Government Regulation of Pipelines Lax in U.S.

by Duane Nichols on May 15, 2014

Lax Oversight of Pipelines is Chronic Problem

Editorial, Lancaster PA New Era, May 13, 2014

Reports critical of federal government oversight of the natural gas industry should give pause to Lancaster County residents as they face the prospect of a Marcellus Shale natural gas pipeline traversing the county.

One report, by the Transportation Department’s Office of Inspector General, says the Pipeline and Hazardous Materials Safety Administration — the federal agency responsible for making sure states effectively oversee the safety of natural gas and other pipelines — is not ensuring key state inspectors are properly trained or that inspections are being conducted frequently enough.

Also, the agency isn’t making sure that inspections target the most risky pipelines, the report said.

The second report, by the Government Accountability Office, found that the U.S. government has neglected to inspect thousands of oil and natural gas wells that pose a potential threat to the environment.

In addition, the GAO uncovered outdated technologies still in use and lax safety regulations. Both reports raise the specter of an environmental disaster waiting to happen.

The safety administration defended its record, pointing to a two-thirds decline in accidents and incidents involving gas-distribution pipelines over the last 30 years.

Meanwhile, the Interior Department’s Bureau of Land Management — identified in the GAO report as the root of the problem of high risk oil and gas wells — claimed to be hampered by “limited money and staff.”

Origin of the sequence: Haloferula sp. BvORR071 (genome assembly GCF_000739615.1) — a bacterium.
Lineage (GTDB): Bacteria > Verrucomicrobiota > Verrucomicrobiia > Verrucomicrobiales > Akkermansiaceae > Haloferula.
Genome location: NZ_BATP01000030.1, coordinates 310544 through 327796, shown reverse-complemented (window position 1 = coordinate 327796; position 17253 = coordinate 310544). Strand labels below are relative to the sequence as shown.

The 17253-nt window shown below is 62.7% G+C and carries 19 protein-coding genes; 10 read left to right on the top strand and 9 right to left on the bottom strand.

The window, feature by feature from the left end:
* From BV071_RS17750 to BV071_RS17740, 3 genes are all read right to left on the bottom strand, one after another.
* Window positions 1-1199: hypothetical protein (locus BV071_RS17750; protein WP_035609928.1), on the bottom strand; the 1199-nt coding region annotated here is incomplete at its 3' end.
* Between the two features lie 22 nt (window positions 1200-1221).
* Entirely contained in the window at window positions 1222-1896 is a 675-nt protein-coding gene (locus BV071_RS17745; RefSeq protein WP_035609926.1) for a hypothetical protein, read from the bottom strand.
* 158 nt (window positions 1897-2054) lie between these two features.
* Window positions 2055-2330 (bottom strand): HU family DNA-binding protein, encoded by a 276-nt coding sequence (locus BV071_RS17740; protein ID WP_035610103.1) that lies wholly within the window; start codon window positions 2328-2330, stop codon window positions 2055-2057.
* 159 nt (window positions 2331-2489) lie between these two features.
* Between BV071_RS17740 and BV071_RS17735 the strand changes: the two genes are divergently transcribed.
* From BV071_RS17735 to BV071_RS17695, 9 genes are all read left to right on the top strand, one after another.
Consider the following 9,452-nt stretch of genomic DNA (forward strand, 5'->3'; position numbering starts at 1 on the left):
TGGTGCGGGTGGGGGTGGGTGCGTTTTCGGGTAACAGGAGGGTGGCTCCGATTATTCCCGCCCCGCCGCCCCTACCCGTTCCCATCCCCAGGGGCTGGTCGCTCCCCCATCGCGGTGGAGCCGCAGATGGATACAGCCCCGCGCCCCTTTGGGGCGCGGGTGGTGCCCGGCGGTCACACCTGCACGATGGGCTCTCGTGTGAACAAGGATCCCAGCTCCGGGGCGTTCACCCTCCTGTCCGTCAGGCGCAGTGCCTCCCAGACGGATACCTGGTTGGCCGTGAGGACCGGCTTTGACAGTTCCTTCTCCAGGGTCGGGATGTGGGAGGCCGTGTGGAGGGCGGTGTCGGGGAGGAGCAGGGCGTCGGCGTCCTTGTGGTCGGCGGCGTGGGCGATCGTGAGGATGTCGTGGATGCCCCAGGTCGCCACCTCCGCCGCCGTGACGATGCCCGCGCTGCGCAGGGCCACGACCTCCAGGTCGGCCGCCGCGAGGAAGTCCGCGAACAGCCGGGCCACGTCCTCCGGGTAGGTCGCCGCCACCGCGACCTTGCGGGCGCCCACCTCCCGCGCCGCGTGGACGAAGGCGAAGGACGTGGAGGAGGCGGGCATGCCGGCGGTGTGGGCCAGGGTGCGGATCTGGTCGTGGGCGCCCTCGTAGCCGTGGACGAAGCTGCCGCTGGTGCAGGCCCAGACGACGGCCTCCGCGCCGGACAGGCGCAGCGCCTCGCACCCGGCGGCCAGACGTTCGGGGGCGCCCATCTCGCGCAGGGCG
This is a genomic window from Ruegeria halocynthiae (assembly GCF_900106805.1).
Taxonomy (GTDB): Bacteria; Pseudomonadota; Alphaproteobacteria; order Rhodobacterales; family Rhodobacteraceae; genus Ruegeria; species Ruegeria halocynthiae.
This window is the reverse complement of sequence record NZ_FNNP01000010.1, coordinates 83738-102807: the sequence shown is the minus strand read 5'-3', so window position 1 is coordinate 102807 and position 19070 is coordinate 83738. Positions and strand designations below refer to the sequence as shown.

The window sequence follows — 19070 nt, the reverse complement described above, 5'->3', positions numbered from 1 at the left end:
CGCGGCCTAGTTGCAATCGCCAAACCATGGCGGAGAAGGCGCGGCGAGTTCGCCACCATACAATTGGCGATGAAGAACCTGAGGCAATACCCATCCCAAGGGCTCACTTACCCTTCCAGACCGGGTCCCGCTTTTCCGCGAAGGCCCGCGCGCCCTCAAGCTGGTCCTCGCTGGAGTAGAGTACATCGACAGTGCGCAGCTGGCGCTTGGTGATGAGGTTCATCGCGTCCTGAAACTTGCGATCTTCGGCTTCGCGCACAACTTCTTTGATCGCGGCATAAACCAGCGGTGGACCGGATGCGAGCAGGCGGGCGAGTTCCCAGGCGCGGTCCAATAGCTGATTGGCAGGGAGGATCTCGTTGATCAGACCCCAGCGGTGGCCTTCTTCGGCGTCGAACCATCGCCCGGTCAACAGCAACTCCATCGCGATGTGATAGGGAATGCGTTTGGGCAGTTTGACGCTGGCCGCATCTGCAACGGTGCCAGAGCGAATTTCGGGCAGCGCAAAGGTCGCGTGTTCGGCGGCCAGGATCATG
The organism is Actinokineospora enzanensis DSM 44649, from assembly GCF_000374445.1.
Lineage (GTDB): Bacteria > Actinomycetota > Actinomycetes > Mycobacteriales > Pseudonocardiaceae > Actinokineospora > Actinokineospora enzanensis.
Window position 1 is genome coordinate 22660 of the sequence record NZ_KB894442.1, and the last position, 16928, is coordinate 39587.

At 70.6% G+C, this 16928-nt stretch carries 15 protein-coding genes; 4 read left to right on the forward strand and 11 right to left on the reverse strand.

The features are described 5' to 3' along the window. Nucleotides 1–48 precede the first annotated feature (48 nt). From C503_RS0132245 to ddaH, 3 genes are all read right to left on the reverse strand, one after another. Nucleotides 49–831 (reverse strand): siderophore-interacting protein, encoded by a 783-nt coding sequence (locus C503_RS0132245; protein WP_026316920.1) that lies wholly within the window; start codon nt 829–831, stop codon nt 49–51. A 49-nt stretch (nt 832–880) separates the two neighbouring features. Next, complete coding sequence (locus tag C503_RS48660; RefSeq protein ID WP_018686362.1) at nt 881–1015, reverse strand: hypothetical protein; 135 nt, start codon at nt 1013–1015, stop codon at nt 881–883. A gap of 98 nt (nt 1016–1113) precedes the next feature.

The reports should concern Lancaster County residents who worry about the impact of the proposed Central Penn Line South pipeline project that follows the Susquehanna River corridor.

Residents’ concerns center largely on the environmental impact of the project and potential safety risks from explosions and leaking gas.

Representatives from Williams Partners, the company behind the pipeline, have offered assurances that they are committed to environmental stewardship. Williams’ Cindy Ivey said the goal is to “avoid, minimize and then mitigate” natural resources.

They also said the pipeline will be closely monitored to assure its safety and that of the public.

Those assurances now ring somewhat hollow in light of the scathing reports about lax oversight of the nation’s 2.5 million miles of pipelines that move, among other things, 55 billion cubic feet of natural gas every day.   

Gas Pipelines Multiply in WV

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Pipeline Preview May 16, 2014 at 12:13 am

DTE Energy to expand Bluestone Pipeline

Detroit-based DTE Energy said Thursday it struck deals with Marcellus Shale drillers Southwestern Energy Co. and Cabot Oil & Gas Corp. to expand the Bluestone Pipeline in Susquehanna County in northeastern Pennsylvania.

“The stronger than expected performance of Marcellus reserves in Susquehanna County continues to drive the need for additional infrastructure,” said Richard Redmond, executive vice president, DTE Gathering and Processing, in a statement.

The rapid growth of Marcellus Shale natural gas production has outpaced the infrastructure needed to transport it. 

The Bluestone capacity expansion is supported by long-term agreements with minimum term commitments ranging from 10 to 15 years.

Once in service, the expansion facilities will increase the capacity of the Bluestone Pipeline from 600,000 dekatherm a day to 975,000 Dth/day, a greater than 60 percent increase in capacity since the gathering system first came online in late 2012, according to DTE.

The 44.5 mile Bluestone Pipeline and Gathering system currently can transport up to 600,000 Dth/day combined to both the Millennium Pipeline in Broome County, N.Y., and the Tennessee Gas Pipeline in Susquehanna County, Pa.


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